Then all the people of the region asked Jesus to leave them, because they were overcome with fear (Luke 8:37).
Fall began this week – at 11:40 a.m. on Monday to be precise. When the garage doors open in the morning there’s a chill in the air that bears witness to the new season and makes the folded and stored away beach chairs look odd and unfamiliar.
The cool air of the week has also been tainted with an element of tension, even fear. The financial news and the activity of the markets coupled with the scarcity of gas in Atlanta have left an edgy feel to the week. Though vaguely defined, the word “normal” keeps coming to mind. It’s what we yearn for – a return to normal.
Maybe that’s why the people of Gerasa asked Jesus to leave them (Luke 8:37). As Mark tells it they were slightly more urgent in their request. They begged Jesus to go away. The presence of a changed life, a shattered soul reassembled, dressed and in his right mind – this was not a cause for celebration or worship. The people were afraid.
We can understand fearing the demons, but why did the merciful kindness and powerful authority of Jesus evoke fear? Jesus casts out the demon. The people cast out Jesus.
Perhaps the normal they knew had been disturbed. A demon-possessed man in the area isn’t something the chamber of commerce puts in a brochure, but it isn’t a problem as long as he stays among the tombs. At least they knew where he was. They knew not to go there. It’s like thinking that everything is fine as long as the prostitutes and drug dealers stay downtown. We just don’t want them in our neighborhoods.
When Jesus spoke peace to the demoniac all hell broke loose. Once loosed it entered a herd of pigs and drove the pork market straight in to the sea. Floating carcasses washed ashore and everyone freaked out a little over what that meant for the local economy. A neighbor made well didn’t get as much press as pigs made dead.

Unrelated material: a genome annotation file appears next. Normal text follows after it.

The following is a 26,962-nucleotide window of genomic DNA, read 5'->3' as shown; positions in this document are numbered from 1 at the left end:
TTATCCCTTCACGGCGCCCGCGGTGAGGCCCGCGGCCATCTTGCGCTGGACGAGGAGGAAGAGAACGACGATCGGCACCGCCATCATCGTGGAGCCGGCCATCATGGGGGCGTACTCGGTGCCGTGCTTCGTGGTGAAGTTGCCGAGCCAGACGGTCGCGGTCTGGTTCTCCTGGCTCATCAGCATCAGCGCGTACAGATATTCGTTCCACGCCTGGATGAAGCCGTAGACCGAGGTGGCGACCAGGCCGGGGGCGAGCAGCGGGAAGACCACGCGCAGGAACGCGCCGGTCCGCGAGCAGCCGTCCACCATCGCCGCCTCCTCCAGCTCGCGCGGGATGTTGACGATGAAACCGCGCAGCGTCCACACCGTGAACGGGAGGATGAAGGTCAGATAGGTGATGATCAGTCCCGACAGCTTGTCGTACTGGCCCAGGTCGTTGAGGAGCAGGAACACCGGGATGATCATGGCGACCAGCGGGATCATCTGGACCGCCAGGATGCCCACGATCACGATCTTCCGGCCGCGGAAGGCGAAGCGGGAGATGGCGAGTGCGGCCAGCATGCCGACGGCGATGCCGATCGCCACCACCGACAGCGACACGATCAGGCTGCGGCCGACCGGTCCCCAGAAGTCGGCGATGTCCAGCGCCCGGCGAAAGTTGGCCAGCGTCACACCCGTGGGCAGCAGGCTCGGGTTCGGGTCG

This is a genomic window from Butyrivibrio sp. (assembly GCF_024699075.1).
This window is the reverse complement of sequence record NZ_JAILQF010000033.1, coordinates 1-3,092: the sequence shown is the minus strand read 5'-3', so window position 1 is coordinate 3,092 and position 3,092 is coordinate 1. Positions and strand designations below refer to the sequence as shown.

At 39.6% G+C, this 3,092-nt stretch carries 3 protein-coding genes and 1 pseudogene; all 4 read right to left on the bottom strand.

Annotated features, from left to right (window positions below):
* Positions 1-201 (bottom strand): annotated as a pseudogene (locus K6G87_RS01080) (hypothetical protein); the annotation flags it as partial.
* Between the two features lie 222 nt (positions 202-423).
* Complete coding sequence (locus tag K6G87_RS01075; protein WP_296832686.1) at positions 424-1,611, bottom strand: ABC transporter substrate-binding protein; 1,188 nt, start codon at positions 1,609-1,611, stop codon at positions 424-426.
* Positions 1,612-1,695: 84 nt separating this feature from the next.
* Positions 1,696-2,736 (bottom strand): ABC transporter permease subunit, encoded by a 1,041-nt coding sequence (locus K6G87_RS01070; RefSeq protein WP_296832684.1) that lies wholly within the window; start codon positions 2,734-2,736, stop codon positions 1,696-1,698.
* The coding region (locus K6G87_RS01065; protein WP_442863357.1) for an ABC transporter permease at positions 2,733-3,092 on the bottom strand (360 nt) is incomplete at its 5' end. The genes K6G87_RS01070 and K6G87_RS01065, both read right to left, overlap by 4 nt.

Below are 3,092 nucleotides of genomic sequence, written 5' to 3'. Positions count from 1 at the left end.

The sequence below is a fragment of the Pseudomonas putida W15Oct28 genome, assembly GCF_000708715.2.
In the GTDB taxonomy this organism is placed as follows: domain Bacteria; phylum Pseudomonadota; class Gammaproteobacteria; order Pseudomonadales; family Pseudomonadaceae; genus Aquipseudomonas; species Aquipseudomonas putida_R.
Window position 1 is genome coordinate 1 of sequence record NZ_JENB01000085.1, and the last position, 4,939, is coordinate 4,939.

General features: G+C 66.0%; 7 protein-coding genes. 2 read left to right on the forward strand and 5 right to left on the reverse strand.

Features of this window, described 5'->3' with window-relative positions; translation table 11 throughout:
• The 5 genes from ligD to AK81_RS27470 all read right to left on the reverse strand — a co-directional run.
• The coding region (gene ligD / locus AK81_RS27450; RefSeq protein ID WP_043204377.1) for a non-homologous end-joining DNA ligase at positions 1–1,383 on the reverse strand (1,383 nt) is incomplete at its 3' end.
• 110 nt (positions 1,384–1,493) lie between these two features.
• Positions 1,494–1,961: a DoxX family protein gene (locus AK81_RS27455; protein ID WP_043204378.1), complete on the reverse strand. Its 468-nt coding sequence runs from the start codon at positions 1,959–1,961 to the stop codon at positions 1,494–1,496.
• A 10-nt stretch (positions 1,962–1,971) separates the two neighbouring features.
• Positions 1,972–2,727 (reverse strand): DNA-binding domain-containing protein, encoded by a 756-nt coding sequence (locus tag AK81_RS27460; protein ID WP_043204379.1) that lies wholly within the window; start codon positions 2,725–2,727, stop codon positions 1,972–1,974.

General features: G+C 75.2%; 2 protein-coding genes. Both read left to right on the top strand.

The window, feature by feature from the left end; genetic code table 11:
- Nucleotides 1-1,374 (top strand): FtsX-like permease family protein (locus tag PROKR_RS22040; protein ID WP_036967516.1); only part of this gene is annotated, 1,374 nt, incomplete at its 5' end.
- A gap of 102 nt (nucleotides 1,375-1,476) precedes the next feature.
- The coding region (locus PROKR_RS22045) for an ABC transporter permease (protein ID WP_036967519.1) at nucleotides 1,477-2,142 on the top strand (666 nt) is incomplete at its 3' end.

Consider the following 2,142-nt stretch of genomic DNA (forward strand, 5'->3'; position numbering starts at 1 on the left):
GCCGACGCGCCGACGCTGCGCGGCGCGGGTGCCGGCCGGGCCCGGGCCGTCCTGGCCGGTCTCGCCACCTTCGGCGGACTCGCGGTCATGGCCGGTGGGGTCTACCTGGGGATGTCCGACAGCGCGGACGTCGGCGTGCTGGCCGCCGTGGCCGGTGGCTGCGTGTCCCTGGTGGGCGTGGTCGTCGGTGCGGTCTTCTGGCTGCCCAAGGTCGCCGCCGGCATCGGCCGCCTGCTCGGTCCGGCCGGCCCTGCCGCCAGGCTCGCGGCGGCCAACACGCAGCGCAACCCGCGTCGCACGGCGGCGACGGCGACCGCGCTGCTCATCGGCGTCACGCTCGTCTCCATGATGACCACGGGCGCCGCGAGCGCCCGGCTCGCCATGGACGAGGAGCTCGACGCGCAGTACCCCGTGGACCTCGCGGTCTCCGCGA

Jesus had disturbed the balance of things. Like it or not, that’s what Jesus does.
Jesus’ presence is never benign. It demands response. Jesus shows up and disturbs what we know as normal. He shifts the balance of things and ushers in a new reality. We can either embrace this reality, or we can insist in living in a reality of our own making. Either way, we must respond to Jesus.
We can respond by rejecting Jesus. We do this with outright hostility. Sometimes we reject him by our casual indifference. The result is the same.
The other choice of course is to follow him. We can obediently go where he sends us. This may not be easy. The demoniac was sent back to his village and home, a place where people knew his story and had watched his out of control life. But he goes, obedient to the one who had spoken the word that restored him to life (Luke 8:39).
When Jesus shows up, he changes the balance of things. But at the same time he himself is the center that anchors us. That’s what we need, especially when “normal” is hard to find. Jesus is the same yesterday and today and forever (Hebrews 13:8).
These are anxious days, Lord Jesus. How quick we are to seek our security and well being in something other than you and your word. Strengthen our faith, we pray, that we might live as confident people – not fearful. Help us to follow where you lead and go where you send, ready to tell the goodness of the Lord. Amen